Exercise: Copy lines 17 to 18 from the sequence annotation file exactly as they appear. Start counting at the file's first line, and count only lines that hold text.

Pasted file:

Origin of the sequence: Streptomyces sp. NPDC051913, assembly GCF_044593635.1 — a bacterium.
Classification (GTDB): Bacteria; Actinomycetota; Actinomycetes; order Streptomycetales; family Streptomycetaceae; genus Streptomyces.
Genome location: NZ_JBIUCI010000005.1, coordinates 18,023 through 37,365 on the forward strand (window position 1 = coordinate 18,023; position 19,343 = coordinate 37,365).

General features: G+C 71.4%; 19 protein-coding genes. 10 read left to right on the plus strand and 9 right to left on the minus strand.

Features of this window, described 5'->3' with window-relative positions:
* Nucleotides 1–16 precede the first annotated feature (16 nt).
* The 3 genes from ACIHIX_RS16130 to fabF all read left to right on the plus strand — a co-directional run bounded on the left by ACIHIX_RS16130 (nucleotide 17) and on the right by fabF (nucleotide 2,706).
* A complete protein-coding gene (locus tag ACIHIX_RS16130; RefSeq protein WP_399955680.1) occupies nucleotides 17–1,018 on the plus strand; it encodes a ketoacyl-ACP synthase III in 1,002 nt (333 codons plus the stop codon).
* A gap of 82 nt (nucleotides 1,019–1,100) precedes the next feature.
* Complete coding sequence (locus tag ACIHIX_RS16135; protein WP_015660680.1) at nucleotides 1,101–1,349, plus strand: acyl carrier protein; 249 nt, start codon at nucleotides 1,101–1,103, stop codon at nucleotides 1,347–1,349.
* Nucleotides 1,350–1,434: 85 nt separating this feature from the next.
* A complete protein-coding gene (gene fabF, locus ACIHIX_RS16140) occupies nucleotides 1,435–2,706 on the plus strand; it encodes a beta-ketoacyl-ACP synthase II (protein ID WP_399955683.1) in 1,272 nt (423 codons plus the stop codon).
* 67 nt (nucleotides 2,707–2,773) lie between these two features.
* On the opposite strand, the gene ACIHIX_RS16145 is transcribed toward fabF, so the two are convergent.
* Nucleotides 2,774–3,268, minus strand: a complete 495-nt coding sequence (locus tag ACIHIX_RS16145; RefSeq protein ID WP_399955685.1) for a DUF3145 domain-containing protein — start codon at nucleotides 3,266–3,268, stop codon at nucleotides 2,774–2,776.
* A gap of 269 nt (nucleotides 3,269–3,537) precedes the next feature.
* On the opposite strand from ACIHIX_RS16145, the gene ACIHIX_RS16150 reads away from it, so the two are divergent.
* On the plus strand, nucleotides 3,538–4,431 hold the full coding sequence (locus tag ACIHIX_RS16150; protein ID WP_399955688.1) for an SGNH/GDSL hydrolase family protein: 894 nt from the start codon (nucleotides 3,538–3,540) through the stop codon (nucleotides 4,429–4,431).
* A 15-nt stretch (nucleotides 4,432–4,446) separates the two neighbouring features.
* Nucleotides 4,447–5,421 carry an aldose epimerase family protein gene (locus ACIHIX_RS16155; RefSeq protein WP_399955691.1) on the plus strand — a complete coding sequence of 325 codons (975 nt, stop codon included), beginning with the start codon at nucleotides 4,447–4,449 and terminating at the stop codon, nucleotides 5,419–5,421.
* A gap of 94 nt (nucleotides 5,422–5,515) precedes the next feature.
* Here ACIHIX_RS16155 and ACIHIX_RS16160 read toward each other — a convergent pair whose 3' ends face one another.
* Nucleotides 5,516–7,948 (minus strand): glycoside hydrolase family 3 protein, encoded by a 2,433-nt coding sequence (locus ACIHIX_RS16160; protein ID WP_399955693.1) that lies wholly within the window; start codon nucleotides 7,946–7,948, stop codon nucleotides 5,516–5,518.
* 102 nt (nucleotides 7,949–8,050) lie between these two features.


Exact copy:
* On the opposite strand from ACIHIX_RS16145, the gene ACIHIX_RS16150 reads away from it, so the two are divergent.
* On the plus strand, nucleotides 3,538–4,431 hold the full coding sequence (locus tag ACIHIX_RS16150; protein ID WP_399955688.1) for an SGNH/GDSL hydrolase family protein: 894 nt from the start codon (nucleotides 3,538–3,540) through the stop codon (nucleotides 4,429–4,431).